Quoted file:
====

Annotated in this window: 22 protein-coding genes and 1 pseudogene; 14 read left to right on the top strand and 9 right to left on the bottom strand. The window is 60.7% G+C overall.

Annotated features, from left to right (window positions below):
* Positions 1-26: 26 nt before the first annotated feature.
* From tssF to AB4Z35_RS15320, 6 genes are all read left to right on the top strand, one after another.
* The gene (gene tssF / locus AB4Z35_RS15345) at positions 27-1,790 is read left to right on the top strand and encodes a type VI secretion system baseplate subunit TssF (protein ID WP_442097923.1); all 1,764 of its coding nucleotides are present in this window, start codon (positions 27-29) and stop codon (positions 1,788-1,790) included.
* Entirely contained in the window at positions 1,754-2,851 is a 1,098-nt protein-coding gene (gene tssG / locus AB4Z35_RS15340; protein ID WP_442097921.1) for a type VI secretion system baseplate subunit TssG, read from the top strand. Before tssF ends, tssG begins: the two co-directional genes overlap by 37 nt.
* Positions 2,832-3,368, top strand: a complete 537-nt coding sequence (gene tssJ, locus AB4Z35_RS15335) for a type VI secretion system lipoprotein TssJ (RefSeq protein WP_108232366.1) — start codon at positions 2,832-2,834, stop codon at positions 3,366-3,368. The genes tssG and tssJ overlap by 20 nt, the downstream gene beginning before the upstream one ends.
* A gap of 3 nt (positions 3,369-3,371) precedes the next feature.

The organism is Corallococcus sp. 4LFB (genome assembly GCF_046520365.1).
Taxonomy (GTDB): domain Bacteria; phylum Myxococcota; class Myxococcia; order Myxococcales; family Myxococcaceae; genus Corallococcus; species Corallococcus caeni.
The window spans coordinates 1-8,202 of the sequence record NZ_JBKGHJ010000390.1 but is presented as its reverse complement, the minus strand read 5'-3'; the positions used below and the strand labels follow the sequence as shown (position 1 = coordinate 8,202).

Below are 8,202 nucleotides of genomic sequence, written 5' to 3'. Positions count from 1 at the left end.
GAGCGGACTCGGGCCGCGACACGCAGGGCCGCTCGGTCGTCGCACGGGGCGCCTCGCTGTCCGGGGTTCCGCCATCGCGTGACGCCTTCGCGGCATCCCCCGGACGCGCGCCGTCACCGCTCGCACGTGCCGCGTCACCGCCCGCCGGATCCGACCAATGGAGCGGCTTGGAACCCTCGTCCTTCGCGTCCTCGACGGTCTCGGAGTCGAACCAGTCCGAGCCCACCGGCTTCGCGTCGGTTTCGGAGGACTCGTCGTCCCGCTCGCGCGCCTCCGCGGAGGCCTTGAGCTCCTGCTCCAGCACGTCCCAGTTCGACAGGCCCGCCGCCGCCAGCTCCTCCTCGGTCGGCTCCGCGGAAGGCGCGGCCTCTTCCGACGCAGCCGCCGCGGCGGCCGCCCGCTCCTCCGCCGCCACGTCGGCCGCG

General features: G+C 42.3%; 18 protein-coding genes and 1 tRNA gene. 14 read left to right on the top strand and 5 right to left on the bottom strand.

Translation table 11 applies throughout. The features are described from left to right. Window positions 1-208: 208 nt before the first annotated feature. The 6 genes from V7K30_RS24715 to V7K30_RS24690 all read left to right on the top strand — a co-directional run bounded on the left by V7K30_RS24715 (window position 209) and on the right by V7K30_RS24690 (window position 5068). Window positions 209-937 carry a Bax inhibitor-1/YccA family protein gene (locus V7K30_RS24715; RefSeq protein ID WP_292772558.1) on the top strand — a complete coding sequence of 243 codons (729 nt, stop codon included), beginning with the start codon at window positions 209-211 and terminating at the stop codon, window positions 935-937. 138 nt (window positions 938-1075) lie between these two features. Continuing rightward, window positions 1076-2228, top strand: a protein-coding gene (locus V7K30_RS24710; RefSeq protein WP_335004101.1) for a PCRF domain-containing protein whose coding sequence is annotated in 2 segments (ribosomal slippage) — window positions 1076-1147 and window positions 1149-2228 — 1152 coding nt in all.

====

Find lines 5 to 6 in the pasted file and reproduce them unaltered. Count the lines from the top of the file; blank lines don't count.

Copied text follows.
* The gene (gene tssF / locus AB4Z35_RS15345) at positions 27-1,790 is read left to right on the top strand and encodes a type VI secretion system baseplate subunit TssF (protein ID WP_442097923.1); all 1,764 of its coding nucleotides are present in this window, start codon (positions 27-29) and stop codon (positions 1,788-1,790) included.
* Entirely contained in the window at positions 1,754-2,851 is a 1,098-nt protein-coding gene (gene tssG / locus AB4Z35_RS15340; protein ID WP_442097921.1) for a type VI secretion system baseplate subunit TssG, read from the top strand. Before tssF ends, tssG begins: the two co-directional genes overlap by 37 nt.